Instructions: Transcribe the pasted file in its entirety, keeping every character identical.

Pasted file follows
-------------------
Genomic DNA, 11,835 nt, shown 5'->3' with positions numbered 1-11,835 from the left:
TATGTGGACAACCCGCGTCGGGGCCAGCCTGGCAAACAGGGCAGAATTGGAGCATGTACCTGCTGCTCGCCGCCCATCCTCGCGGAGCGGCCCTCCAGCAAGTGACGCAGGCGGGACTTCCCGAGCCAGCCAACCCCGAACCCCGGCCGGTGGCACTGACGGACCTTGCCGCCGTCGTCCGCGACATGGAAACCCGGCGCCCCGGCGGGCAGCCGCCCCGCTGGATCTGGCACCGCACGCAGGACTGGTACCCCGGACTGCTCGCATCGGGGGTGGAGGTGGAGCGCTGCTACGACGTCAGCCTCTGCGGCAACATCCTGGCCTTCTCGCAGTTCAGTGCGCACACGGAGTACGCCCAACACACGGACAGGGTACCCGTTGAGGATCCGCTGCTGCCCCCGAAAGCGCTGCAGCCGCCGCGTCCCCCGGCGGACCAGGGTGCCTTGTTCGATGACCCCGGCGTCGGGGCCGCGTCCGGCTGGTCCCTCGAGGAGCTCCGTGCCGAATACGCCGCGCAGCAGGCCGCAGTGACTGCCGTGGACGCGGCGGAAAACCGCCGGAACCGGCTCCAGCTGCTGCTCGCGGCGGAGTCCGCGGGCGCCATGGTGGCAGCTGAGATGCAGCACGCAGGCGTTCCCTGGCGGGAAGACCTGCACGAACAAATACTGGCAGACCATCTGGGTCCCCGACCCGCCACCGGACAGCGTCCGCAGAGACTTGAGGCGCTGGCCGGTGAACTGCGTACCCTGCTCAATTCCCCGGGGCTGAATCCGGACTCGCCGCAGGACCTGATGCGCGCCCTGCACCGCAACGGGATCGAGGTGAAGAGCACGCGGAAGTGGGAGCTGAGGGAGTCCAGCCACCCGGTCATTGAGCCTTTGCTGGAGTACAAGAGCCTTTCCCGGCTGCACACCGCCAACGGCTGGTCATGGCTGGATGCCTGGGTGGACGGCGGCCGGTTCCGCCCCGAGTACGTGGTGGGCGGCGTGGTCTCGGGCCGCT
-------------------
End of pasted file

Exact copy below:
Genomic DNA, 11,835 nt, shown 5'->3' with positions numbered 1-11,835 from the left:
TATGTGGACAACCCGCGTCGGGGCCAGCCTGGCAAACAGGGCAGAATTGGAGCATGTACCTGCTGCTCGCCGCCCATCCTCGCGGAGCGGCCCTCCAGCAAGTGACGCAGGCGGGACTTCCCGAGCCAGCCAACCCCGAACCCCGGCCGGTGGCACTGACGGACCTTGCCGCCGTCGTCCGCGACATGGAAACCCGGCGCCCCGGCGGGCAGCCGCCCCGCTGGATCTGGCACCGCACGCAGGACTGGTACCCCGGACTGCTCGCATCGGGGGTGGAGGTGGAGCGCTGCTACGACGTCAGCCTCTGCGGCAACATCCTGGCCTTCTCGCAGTTCAGTGCGCACACGGAGTACGCCCAACACACGGACAGGGTACCCGTTGAGGATCCGCTGCTGCCCCCGAAAGCGCTGCAGCCGCCGCGTCCCCCGGCGGACCAGGGTGCCTTGTTCGATGACCCCGGCGTCGGGGCCGCGTCCGGCTGGTCCCTCGAGGAGCTCCGTGCCGAATACGCCGCGCAGCAGGCCGCAGTGACTGCCGTGGACGCGGCGGAAAACCGCCGGAACCGGCTCCAGCTGCTGCTCGCGGCGGAGTCCGCGGGCGCCATGGTGGCAGCTGAGATGCAGCACGCAGGCGTTCCCTGGCGGGAAGACCTGCACGAACAAATACTGGCAGACCATCTGGGTCCCCGACCCGCCACCGGACAGCGTCCGCAGAGACTTGAGGCGCTGGCCGGTGAACTGCGTACCCTGCTCAATTCCCCGGGGCTGAATCCGGACTCGCCGCAGGACCTGATGCGCGCCCTGCACCGCAACGGGATCGAGGTGAAGAGCACGCGGAAGTGGGAGCTGAGGGAGTCCAGCCACCCGGTCATTGAGCCTTTGCTGGAGTACAAGAGCCTTTCCCGGCTGCACACCGCCAACGGCTGGTCATGGCTGGATGCCTGGGTGGACGGCGGCCGGTTCCGCCCCGAGTACGTGGTGGGCGGCGTGGTCTCGGGCCGCT